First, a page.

Short-term risks to real estate fundamentals have increased. The source of demand for most logistics real estate users has not changed: many items that flow through supply chains are tied to basic daily needs such as food and beverage, consumer products and medical supplies. Still, confidence around additional investments in logistics facilities may pause in this atmosphere of uncertainty. For logistics real estate, several trends could soften this impact, including the following: structural demand drivers built on higher service level expectations; higher barriers to new supply and a disciplined development community; and sustained strong market conditions that have led to favorable lease terms (i.e., longer leases that buffer cash flows from short-term disruptions).



Heightened supply chain risks introduce new long-term supply chain trends that could boost demand. We see at least three specific areas of change, which together may translate to higher levels of demand after this current period of uncertainty:

1. Rising inventory levels. By design, supply chains minimize inventories to distribute goods at low cost. They don’t tolerate volatility, which leads to lost sales and revenues. In the past, events such as natural disasters and work stoppages at ports have led to step changes in inventory practices. In the wake of COVID-19, customers are likely to reassess ideal inventory volumes and business continuity plans—which could translate to greater demand.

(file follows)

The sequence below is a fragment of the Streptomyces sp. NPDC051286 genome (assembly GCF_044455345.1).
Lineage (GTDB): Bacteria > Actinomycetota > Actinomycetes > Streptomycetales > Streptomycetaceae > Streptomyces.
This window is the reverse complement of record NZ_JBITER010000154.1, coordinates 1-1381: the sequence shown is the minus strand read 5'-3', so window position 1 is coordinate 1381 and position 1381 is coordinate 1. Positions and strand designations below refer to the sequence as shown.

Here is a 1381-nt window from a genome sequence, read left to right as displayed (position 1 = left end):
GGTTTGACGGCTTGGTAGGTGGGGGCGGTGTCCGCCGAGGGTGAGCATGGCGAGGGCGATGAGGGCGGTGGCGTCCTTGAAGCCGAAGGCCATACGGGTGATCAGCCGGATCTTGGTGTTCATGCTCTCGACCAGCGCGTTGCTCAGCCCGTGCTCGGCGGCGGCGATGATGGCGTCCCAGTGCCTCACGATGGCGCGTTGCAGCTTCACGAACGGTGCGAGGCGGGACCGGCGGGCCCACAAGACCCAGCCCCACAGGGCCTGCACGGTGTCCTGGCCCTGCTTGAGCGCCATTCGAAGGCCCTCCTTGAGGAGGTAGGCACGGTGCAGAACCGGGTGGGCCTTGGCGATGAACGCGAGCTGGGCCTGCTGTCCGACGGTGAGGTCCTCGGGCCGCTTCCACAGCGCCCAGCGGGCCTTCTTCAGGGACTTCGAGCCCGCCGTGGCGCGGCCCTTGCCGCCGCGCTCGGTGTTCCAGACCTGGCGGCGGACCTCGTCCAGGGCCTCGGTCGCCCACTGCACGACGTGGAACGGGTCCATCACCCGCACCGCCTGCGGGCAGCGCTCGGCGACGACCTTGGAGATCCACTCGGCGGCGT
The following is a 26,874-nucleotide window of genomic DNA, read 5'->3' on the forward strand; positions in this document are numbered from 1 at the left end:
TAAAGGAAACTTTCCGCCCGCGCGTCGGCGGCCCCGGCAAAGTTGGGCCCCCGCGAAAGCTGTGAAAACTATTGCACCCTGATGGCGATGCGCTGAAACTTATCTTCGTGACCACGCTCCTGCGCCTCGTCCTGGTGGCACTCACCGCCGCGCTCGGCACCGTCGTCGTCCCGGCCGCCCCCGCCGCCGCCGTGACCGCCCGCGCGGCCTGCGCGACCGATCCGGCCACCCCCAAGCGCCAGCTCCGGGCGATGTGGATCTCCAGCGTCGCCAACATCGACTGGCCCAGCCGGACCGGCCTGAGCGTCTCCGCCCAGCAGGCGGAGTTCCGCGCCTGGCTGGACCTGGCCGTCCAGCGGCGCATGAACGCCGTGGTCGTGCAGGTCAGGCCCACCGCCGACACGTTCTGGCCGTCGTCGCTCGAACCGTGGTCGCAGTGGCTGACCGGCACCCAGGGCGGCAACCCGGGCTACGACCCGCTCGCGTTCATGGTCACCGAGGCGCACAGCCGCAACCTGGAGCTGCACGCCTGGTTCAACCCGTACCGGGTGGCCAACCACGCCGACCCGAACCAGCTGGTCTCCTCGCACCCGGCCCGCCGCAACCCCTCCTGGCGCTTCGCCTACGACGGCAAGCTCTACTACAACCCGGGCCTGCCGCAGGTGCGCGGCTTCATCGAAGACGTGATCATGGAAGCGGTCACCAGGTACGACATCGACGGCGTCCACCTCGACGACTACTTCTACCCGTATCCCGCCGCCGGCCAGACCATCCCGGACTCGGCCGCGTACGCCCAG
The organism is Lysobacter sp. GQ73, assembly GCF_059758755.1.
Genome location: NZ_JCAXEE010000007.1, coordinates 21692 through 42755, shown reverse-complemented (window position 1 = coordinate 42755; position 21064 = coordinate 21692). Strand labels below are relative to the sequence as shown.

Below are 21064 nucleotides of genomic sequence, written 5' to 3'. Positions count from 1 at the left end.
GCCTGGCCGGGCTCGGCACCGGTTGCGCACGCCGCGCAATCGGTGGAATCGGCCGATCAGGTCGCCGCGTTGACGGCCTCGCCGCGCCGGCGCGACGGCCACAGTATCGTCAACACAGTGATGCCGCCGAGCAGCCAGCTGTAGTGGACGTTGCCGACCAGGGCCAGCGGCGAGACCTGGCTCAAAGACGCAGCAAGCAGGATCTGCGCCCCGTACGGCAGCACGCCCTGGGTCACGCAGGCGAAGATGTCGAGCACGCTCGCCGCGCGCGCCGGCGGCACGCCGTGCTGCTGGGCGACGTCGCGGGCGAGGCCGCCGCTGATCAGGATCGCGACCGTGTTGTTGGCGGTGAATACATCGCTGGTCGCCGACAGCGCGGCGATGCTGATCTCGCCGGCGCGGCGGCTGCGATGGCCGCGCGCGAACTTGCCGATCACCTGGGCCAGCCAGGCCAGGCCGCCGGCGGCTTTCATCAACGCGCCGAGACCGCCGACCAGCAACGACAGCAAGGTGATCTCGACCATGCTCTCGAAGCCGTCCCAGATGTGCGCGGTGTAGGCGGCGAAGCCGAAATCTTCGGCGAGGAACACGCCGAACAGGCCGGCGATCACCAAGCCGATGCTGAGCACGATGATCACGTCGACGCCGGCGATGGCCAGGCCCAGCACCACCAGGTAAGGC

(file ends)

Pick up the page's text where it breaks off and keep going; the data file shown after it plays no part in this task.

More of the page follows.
2. Continued e-commerce adoption. The current expansion has been characterized by the emergence of online shopping, which grew by 16.7% globally in 2019.2 COVID-19 doesn’t seem likely to change any of that; instead, it may increase the speed of adoption and the number of consumers who shop online. Given its value proposition, especially in the hardest-hit markets, e-commerce may rise in even greater importance in the basic functioning of everyday life.

3. Diversifying manufacturing locations. COVID-19 may accelerate another structural trend: pushing manufacturing to new locations. Aided by industry 4.0 trends that boost productivity, manufacturers have been evolving their global supply chain strategies, increasingly emphasizing near-adjacent locations (e.g., Mexico, CEE) alongside reshoring. Strategies that focus on the consumption end of supply chains (see here for more background) will not be affected by these trends. While production-end locations alone are not a major investment strategy, this broadening of manufacturers creates second-order demand through both suppliers and networks that serve blossoming consumer markets.

Logistics is well-positioned to weather changes in real estate capital markets. While long-term leases counter volatility, capital flows may slow due to financial market volatility and the subsequent denominator effect. Yet tempering forces do exist. Investors have been under-allocated in real estate, especially logistics real estate. Interest rates have fallen and are likely to remain low. As it relates to fundamentals, logistics on the whole is better-positioned than other sectors given the potential boost to long-term demand from inventories and e-commerce. Capital is also likely to favor core assets in strong locations, demonstrating a flight-to-quality.

1. Gerald Eve, CBRE Research, Cushman and Wakefield, JLL, Colliers, CBRE-EA, Prologis Research
2. Euromonitor, Prologis Research